This Morning, while I was walking through the University Hall, a poster catched my eyes. “LehrBar” – a platform where teachers could present each other new didactic tools and designs – informs everybody interested about a talk on “LabWrite“, a wiki which was created to help students writing better laboratory protocols. Reading this raised the general question in which way Teachers, Researchers, Students, Groups and Organisations  use web tools. What do I know about People, Groups and Organizations from Bielefeld University using the Web 2.0? And in which different ways do they use it? In the following, I would like to present some impressions from a short research about interactive, communicative and collaborative web tools used at Bielefeld University.

First thing to mention here is, more or less obviously, Stud.IP. Stud.IP (german short form for Studienbegleitender Internetsupport von Präsenzlehre) is an e-learning platform to support classroom teaching, which offers to it’s users the possibility to create individual or course depended timetables, to upload different content (such as lecture slides or papers), to communicate with each other via forum, chat and message service or to use collaborative tools like wikis. But how is Stud.IP used in academic practice? From my subjective view, not all teachers use Stud.IP in class and if they do, they often just use it for data storage, ignoring all further options. Nevertheless, I’m quite sure that most teachers and students at Bielefeld University know about Stud.IP.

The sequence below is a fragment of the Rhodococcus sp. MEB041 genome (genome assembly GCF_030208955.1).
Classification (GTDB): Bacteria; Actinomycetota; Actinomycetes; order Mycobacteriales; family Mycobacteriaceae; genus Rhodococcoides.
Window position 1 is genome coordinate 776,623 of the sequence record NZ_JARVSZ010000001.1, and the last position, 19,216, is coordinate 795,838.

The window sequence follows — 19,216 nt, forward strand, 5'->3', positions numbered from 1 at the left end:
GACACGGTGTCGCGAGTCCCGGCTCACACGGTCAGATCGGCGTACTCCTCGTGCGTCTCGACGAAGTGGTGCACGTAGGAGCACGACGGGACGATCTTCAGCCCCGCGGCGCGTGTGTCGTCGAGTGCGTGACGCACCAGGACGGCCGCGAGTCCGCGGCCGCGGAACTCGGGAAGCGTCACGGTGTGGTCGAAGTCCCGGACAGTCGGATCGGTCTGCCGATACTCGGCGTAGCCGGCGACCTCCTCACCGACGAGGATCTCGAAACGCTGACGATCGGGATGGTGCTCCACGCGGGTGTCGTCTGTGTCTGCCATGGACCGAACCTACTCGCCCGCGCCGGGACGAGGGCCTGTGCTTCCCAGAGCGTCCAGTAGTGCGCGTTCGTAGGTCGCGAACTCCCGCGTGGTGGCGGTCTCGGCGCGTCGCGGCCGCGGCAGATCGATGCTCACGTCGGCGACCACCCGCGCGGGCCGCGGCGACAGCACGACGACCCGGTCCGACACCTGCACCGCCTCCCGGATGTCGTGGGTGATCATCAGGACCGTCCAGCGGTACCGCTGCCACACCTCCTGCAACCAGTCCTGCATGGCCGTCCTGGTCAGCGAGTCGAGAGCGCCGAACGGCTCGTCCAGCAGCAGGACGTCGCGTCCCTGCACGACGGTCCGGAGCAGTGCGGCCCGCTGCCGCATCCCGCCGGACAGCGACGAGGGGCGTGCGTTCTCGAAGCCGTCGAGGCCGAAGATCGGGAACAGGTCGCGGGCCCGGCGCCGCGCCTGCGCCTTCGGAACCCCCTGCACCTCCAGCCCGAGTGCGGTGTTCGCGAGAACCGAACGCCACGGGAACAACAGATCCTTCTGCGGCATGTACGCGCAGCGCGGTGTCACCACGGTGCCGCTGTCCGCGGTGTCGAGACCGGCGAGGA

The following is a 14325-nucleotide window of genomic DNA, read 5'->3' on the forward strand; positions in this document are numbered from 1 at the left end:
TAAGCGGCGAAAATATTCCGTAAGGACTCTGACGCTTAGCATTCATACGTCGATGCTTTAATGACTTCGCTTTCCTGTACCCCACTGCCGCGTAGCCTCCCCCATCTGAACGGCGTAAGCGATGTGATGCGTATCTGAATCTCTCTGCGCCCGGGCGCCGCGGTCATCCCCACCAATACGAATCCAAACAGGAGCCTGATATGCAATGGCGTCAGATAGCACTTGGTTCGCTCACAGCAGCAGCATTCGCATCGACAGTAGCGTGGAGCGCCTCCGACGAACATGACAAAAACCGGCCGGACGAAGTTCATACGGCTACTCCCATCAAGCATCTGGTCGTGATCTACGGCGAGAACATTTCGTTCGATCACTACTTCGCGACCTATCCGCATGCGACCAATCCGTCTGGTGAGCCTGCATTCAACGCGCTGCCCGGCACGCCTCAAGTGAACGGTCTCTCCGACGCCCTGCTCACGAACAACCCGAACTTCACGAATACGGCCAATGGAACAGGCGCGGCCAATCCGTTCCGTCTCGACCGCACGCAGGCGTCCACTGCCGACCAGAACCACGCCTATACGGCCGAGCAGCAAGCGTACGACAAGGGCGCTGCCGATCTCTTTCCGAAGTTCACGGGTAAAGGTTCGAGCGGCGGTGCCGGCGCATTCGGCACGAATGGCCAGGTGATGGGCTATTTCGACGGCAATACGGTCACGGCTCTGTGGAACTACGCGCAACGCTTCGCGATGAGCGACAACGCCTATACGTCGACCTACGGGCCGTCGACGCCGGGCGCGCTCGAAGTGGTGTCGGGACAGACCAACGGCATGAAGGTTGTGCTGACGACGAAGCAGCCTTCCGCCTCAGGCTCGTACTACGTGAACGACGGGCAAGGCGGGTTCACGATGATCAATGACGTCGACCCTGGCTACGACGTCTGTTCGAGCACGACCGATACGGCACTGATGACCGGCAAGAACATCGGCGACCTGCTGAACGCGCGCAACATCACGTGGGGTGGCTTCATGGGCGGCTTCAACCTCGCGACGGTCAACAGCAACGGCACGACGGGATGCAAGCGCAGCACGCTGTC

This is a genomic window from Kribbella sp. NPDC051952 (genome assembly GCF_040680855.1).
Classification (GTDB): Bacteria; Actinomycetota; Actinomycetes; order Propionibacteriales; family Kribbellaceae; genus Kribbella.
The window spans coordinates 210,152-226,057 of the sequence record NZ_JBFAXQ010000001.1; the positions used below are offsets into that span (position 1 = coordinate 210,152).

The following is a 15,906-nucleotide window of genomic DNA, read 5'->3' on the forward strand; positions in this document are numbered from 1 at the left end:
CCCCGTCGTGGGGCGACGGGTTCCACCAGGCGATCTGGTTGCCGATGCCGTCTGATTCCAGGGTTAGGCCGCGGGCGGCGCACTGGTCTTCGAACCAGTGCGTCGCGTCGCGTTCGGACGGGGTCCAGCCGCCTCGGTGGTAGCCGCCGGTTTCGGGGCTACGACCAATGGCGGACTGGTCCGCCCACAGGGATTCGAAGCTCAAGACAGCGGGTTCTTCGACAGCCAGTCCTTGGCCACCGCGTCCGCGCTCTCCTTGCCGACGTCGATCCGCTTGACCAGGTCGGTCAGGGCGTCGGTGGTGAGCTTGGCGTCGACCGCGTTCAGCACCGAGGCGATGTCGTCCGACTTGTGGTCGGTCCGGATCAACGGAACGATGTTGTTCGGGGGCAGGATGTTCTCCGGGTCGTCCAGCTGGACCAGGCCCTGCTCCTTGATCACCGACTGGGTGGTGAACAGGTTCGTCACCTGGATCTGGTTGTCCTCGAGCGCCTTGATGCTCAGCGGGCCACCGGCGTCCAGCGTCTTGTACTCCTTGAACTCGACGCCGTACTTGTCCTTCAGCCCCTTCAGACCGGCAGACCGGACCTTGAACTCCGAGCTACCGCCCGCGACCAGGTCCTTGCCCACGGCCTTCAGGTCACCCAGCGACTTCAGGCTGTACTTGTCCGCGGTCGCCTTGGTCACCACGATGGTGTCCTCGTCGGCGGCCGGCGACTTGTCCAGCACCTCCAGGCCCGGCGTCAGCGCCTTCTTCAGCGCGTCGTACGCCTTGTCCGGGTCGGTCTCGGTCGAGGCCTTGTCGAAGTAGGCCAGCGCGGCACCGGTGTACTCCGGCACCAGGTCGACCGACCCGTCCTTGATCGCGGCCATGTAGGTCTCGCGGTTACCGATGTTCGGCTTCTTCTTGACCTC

Going beyond Stud.IP, another web service at Bielefeld University is “wikifarm”. Wikifarm is a collection of wikis to different topics, operated by the media service center (Service Center Medien, SCM). With the help of SCM any teacher or group of students is given the possibility to start their own wiki, based on PMwiki-software. “LabWrite”, the wiki presented in the beginning, is one of them. Another example is “Direkt reingeschaut … ins Labor” a wiki that presents virtual journeys to different scientific lectures and laboratories via video streams. But unlike with Stud.IP, I’m rather sceptical if many students know about wikifarm. And secondly my short research gave me the impression, that there are actually much more wikis on scientific topics or didactics than in humanities.

So what about Humanities at Bielefeld University and the web 2.0? As much as I know, “Sozusagen”, a Magazine organized by local Students from the Faculty of Sociology, runs a blog in addition to their print edition. Furthermore Uwe Walter, Professor of ancient history, is blogging for the “Frankfurter Allgemeine Zeitung” (FAZ). His Blog, called “Antike und Abendland”, is directly linked to the FAZ Homepage. But anyway, clicking through the web pages connected to Bielefeld University gave me the impression, that there isn’t that much to say about humanities and web 2.0. Interestingly, even Uwe Walter, as could be read in an interview by Georgios Chatzoudis at L.I.S.A, would not call himself a blogger.

Now, coming to an end with this overview about my short research, I would like to pass on the question to you. What do you know about Bielefeld University and web 2.0? Are there any other users or communities using web tools? What are your impressions?